WAGE (Wootton/Whippingham Against Gravel Extraction):

Steve Burton’s letter to the County Press (13-06-24) predictably dismissed the concerns of local people about risks to health from the proposed 900,000 tonnes of sand and gravel extraction at Palmers Farm in Wootton.

The evidence gathered internationally over recent years is that sand and gravel quarrying should not be located close to housing.

If there is no risk to health, then why are many countries using legislation to stop sand and gravel extraction being sited near residential areas?

A Private Members Bill tabled in Parliament in 2021 advocated limiting sand and gravel quarrying to a minimum of 1,000m from any residential area.

In Wootton, housing is less than 50m away. The primary school and recreation ground are also well within 1,000m of the proposed quarry.

The World Health Organisation stated when it comes to particulate matter, “there is no evidence of a safe level of exposure or threshold below which no adverse health effects occur”.

Mr Burton also claimed his company has been “quarrying on the Island for over 100 years” and is “proud of our Island heritage”.

In fact, Wight Building Materials was formed in 2013 as a joint venture between UK subsidiaries of two multinationals, Holcim, which is Swiss, and Vinci, which is French, with revenues in the billions.

Ringway Island Roads, the Council’s PFI contractor for highways, also belongs to Vinci. These are not local companies with regard for Islanders.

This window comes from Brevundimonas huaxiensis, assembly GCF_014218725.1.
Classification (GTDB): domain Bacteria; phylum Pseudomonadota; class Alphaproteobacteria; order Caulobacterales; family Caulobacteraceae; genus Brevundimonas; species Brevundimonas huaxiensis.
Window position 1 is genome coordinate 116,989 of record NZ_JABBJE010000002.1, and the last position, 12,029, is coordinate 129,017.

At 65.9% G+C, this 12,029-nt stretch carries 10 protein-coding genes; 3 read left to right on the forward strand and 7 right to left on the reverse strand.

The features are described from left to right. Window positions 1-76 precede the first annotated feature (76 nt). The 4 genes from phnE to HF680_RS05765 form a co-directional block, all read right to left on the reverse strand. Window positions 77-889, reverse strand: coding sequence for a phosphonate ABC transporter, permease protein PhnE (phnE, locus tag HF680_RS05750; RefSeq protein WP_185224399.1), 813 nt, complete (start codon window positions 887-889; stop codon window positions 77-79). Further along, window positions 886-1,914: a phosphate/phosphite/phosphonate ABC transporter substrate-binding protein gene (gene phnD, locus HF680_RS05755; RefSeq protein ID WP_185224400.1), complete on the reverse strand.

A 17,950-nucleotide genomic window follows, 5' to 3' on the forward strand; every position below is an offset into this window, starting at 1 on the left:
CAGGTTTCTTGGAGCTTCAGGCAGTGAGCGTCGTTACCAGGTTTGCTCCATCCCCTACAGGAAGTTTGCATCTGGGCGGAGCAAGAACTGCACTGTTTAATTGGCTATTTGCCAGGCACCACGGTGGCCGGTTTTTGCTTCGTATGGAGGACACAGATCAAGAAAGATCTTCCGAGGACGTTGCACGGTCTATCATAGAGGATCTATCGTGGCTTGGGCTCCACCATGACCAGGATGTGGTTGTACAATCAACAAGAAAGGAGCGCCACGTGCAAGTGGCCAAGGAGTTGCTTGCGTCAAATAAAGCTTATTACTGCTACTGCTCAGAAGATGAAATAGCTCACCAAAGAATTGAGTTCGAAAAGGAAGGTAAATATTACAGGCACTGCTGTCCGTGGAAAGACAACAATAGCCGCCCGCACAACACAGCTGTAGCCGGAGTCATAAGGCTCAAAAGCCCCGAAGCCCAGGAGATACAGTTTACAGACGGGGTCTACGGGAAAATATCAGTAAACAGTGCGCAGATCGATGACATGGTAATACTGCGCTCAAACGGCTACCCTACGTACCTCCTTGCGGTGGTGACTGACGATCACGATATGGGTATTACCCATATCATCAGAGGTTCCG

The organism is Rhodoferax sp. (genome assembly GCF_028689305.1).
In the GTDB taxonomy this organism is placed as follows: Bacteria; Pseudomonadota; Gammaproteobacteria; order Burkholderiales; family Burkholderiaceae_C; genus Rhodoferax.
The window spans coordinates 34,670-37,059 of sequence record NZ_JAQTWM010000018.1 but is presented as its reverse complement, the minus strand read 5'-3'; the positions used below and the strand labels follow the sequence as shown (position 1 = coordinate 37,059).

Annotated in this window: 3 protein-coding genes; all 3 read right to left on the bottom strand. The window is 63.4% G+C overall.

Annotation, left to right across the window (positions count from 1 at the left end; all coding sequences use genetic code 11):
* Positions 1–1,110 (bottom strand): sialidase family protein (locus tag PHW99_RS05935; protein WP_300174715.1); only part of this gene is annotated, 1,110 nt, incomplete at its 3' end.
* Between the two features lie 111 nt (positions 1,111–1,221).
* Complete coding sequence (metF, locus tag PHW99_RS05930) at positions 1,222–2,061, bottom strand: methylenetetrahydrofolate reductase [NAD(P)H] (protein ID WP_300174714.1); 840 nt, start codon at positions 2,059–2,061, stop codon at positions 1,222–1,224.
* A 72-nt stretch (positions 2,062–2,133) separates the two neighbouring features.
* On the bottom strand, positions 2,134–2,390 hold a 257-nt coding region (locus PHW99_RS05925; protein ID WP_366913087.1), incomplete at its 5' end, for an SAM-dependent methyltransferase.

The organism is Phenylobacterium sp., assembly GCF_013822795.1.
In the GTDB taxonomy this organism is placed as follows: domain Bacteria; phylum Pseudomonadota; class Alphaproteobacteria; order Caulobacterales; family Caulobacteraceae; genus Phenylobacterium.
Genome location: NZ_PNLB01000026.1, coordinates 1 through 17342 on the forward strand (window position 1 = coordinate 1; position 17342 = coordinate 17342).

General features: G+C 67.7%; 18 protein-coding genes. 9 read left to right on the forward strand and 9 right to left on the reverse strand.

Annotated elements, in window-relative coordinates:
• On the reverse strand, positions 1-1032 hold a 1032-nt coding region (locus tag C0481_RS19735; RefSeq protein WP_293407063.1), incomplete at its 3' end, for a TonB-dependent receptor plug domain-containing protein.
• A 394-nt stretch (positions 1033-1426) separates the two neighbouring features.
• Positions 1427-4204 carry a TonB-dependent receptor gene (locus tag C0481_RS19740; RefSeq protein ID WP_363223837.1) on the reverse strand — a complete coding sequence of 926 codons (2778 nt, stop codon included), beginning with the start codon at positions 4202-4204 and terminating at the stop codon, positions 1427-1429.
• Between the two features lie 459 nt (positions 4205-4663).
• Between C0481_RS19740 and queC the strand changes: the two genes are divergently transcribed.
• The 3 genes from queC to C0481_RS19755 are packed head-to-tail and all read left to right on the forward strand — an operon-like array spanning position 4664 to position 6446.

Mr Burton claims there will be no dust from the quarry, but would that really be the case during record-breaking dry, hot summers such as those of recent years?

The Secretary of State, rejecting the Bengeo Quarry in Hertford last year, noted “Stockpiled supplies would quickly dry out and generate dust on loading. During dry weather the mobile plant, both on-site and leaving the site, would generate dust as it moved around and was loaded... there is sound risk that vulnerable residents with respiratory issues and children with developing lungs would be affected through airborne disbursement”.

The risk to health from dust is just one of the reasons we are urging the Isle of Wight Council to reject the quarry application.

The revised access route on Palmers Road is unsuitable for up to 50 HGVs a day.

There is also significant environmental risk to the neighbouring Kings Quay SSSI and the Solent.

In 2010 the council’s independent expert survey ranked Palmers Farm as one of the 'least preferred’ sites for sand and gravel extraction.

The council’s own landbank figures show there is plenty of material available in existing quarries which are not in residential areas, such as Cheverton pit.

Therefore, alternative sites and sources should be considered, along with increased recycling to ensure the sustainable production of construction materials on the Island.